We used to call them "mud drums" on the old Babcock Wilcox of my naval days and only the little dockyard welders were selected for going in there.

The other candidates for entry into those drums were OD's performing their OJT and tasked with raking out the sludge that collected there.
 
Ariadne
+1
#19
Does anyone else think Homer Simpson when reading about drugged up people running nuclear plants?
 
Cliffy
#20
I'm glad they are all back east. None in BC. Although some not too far away in the US. I guess there is no way to escape that insanity.
 
bill barilko
#21
They weren't caught smoking dope on the job just talking about smoking dope.

Quote:

The employees were reported to be using company computers to send emails about drug-related activities

 
JLM
#22
Quote: Originally Posted by CliffyView Post

I'm glad they are all back east. None in BC. Although some not too far away in the US. I guess there is no way to escape that insanity.

Their safety record is probably better than the average knitting factory!
 
Ariadne
#23
Quote: Originally Posted by bill barilkoView Post

They weren't caught smoking dope on the job just talking about smoking dope.

Kinda like talking about watching porn but not watching porn ... I guess, except that watching porn isn't illegal but smoking dope is. It must be okay to talk about watching porn while pulling a Homer Simpson at the nuclear plant.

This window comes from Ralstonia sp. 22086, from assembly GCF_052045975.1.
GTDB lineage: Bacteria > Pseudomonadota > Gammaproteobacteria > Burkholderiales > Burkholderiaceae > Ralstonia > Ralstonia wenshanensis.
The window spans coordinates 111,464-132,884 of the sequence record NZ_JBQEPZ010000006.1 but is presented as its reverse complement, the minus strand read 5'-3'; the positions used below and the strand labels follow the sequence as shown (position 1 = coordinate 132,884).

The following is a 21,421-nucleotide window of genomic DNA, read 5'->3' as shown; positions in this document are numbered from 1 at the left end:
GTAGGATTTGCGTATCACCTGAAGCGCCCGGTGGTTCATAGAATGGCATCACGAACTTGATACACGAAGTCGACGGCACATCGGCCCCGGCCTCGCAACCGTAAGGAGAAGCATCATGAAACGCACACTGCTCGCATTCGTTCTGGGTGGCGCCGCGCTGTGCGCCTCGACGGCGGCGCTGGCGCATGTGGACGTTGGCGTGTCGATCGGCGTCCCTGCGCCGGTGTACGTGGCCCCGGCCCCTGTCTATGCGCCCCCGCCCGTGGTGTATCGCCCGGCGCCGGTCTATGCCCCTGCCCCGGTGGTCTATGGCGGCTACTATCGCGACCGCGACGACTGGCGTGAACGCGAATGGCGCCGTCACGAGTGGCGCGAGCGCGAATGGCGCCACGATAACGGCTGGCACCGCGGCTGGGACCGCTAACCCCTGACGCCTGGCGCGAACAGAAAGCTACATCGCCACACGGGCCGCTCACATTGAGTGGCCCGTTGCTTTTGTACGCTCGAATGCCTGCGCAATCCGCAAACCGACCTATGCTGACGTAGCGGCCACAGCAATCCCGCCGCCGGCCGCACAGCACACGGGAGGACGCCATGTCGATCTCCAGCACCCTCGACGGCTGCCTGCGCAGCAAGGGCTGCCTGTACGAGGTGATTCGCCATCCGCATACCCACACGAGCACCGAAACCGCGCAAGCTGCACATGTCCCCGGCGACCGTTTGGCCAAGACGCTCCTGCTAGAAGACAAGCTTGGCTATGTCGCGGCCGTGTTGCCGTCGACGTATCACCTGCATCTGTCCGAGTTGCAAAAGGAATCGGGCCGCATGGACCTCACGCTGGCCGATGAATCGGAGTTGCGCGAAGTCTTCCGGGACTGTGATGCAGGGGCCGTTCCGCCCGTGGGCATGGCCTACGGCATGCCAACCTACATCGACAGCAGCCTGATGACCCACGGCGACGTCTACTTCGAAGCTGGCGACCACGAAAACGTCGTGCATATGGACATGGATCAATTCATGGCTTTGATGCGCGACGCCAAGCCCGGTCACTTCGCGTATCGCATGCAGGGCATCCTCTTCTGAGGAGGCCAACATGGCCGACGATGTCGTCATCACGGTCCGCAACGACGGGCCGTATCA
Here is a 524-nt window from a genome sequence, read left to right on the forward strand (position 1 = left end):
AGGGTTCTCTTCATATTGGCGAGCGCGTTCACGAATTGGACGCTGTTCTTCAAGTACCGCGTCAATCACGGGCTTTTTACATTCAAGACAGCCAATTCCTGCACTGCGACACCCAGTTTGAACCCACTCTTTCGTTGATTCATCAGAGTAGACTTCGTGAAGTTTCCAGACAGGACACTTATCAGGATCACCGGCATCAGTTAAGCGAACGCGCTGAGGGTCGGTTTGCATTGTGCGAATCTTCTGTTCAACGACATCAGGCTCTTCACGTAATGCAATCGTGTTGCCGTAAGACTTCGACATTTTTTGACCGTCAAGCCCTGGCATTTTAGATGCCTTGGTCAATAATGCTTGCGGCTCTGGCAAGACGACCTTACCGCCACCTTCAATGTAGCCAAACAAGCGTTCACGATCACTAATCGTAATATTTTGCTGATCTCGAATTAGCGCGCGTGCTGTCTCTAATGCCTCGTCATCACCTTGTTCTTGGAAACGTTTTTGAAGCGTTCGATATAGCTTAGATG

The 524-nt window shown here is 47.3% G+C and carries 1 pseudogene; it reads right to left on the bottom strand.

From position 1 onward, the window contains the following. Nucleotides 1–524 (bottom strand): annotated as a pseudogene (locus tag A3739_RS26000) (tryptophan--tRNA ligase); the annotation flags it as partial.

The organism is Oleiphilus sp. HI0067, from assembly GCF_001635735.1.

SLM
#24
Quote: Originally Posted by JLMView Post

Their safety record is probably better than the average knitting factory!

I would freaking hope so!
 
JLM
#25
Quote: Originally Posted by SLMView Post

I would freaking hope so!

I suppose when you look at it that way!
 
SLM
#26
Quote: Originally Posted by JLMView Post

I suppose when you look at it that way!

I'm only about two hours away from the Bruce Power Plant, maybe not even that.

So, yeah, I look at it that way, lol.
 
JLM
#27
Quote: Originally Posted by SLMView Post

I'm only about two hours away from the Bruce Power Plant, maybe not even that.

So, yeah, I look at it that way, lol.

I'm about 4 hours away from one in Washington State. Still the safest source of energy!
 
SLM
#28
Quote: Originally Posted by JLMView Post

I'm about 4 hours away from one in Washington State. Still the safest source of energy!

I don't argue that at all. It's when they take a "lets wait and see" attitude when it comes to dealing with the waste by-product that I get nervous, lol.
 
JLM
#29
Quote: Originally Posted by SLMView Post

I don't argue that at all. It's when they take a "lets wait and see" attitude when it comes to dealing with the waste by-product that I get nervous, lol.

For good cause!
 
CDNBear
#30
Quote: Originally Posted by SLMView Post

I don't argue that at all. It's when they take a "lets wait and see" attitude when it comes to dealing with the waste by-product that I get nervous, lol.

Oh hell, just dump it in the caves at Kelso.